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Designing for Inclusivity & Accessibility

Inclusive design is about making spaces, experiences and stories accessible for and representational of as many people as possible. A growing concept within the industry, from new technological developments and our own learning, we are continually looking for ways to design solutions that mean viewpoints, situations and experiences of all people are accommodated for.

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What is Inclusive Design?

Many situational, permanent, temporary or emotional factors can leave someone feeling included or excluded and affect their experience with or perception of a design and space.

Image by Imagineerum

An accessible design is the product of an inclusive design. Inclusive design focuses on how to approach a design rather than just the outcome; it is the content itself, its availability and its aims. It is about placing people at the heart of the design process, creating experiences that form strong, vibrant and sustainable communities, aiming to create a level playing field for all. Designs that offer flexibility in use, can adapt to changing uses and demands, but are also convenient and enjoyable for all. It focuses on creating spaces that work for all people, meet the needs of all users, are accommodating, welcoming, yet realistic, providing a sense of dignity, confidence and the option to be immersed equally in the experience and place.

At Imagineerium we see inclusivity as a design opportunity, to enhance user experience for a diverse audience while considering the full range of human differences.

We aim to design and offer multiple ways for everyone to participate in an experience with a sense of belonging. As a growing company we are beginning to understand and recognise how some poorly designed experiences are failing to support and reach more people and we want to be at the forefront of combating this in our industry. We see it as our responsibility as designers to avoid creating bigger barriers of exclusion by seeking out these points of segregation, to generate new ideas and find solutions, from wheelchair and pushchair accessibility to highly visible doors and non-slip floors.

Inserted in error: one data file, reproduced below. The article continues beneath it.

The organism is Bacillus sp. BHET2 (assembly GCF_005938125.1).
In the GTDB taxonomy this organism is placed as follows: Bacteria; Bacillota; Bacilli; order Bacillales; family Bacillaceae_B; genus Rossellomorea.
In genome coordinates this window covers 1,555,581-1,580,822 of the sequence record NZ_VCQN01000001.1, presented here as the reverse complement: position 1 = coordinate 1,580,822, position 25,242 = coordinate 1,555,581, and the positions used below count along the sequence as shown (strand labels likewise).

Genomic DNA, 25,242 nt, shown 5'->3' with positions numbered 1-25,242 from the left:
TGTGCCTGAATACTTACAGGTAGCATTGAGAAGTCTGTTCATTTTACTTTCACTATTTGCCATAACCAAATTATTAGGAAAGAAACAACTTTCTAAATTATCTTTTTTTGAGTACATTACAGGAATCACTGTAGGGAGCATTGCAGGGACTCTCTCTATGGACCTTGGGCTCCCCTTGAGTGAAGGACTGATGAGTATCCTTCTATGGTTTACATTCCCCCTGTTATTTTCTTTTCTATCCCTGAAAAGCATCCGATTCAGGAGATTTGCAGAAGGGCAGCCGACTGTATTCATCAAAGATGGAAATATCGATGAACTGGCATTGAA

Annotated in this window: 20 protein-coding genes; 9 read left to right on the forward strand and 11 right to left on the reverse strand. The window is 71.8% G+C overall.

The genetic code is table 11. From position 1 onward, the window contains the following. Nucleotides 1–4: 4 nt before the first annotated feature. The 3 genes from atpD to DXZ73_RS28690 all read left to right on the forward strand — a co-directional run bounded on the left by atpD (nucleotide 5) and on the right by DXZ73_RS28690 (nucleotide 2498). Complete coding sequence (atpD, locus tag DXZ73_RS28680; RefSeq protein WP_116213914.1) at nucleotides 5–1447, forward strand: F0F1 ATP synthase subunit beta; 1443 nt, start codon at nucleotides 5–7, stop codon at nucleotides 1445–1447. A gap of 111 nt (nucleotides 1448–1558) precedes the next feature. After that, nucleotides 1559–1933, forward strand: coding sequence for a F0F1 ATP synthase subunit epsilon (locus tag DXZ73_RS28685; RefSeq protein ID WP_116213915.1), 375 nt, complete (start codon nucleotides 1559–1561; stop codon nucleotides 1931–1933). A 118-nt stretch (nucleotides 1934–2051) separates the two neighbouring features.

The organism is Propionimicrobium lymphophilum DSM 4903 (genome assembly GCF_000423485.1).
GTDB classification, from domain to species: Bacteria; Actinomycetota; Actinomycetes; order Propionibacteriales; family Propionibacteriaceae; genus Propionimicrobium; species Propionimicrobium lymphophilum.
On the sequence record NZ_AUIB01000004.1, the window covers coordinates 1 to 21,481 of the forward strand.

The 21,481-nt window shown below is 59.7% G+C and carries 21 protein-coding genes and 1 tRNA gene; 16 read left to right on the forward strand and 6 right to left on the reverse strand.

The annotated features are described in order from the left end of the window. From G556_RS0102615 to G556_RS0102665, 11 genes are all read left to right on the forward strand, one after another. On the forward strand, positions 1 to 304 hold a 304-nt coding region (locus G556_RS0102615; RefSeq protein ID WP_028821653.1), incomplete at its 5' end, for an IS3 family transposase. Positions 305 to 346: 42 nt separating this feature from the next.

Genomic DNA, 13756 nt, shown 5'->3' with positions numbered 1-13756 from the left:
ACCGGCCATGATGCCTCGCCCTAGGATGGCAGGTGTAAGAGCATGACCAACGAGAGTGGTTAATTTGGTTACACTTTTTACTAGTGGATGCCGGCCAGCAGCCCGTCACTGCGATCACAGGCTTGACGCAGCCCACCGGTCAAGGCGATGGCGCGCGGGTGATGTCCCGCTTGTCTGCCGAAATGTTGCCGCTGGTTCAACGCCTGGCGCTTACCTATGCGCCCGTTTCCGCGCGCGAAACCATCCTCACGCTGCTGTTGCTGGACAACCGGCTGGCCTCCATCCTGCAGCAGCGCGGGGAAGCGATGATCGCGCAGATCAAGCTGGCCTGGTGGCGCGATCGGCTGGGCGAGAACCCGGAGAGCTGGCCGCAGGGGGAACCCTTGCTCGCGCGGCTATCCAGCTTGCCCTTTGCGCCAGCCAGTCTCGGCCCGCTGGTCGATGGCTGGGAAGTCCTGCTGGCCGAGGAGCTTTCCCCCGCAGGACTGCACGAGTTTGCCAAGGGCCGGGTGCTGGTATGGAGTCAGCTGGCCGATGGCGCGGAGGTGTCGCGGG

Inclusive design is human centred design (source)

Principles of Inclusive Design

Through inclusive design, we aim to make informed decisions about the work we produce by better understanding societal diversity. We all know that poorly designed systems can really fail humans, and this is true within the creative and events industries also. However, there are many aspects we can take into consideration when designing for inclusivity:

1. Recognising where the exclusions exist

It comes down to empathy and recognising that everyone has abilities, and limits to those abilities. When designing spaces and solving problems based on exclusions, it is important to reach out far beyond our biases and use it as an opportunity to be even more creative with concepts. Thinking about the height of structures, entrances and exits, visuals and audio are the bare minimum of what we can take into consideration when it comes to noticing exclusions, but focusing on the wording, or touch point locations and even going down to the nitty gritty, crux, of even the transport to and within the experience can make a big difference to many individuals.

Designing with accessibility in mind means recognising a whole range of limitations (source)

2. Research and learn more about human diversity

Due to our natural curiosity as a species, human beings are the real experts in adapting to diversity.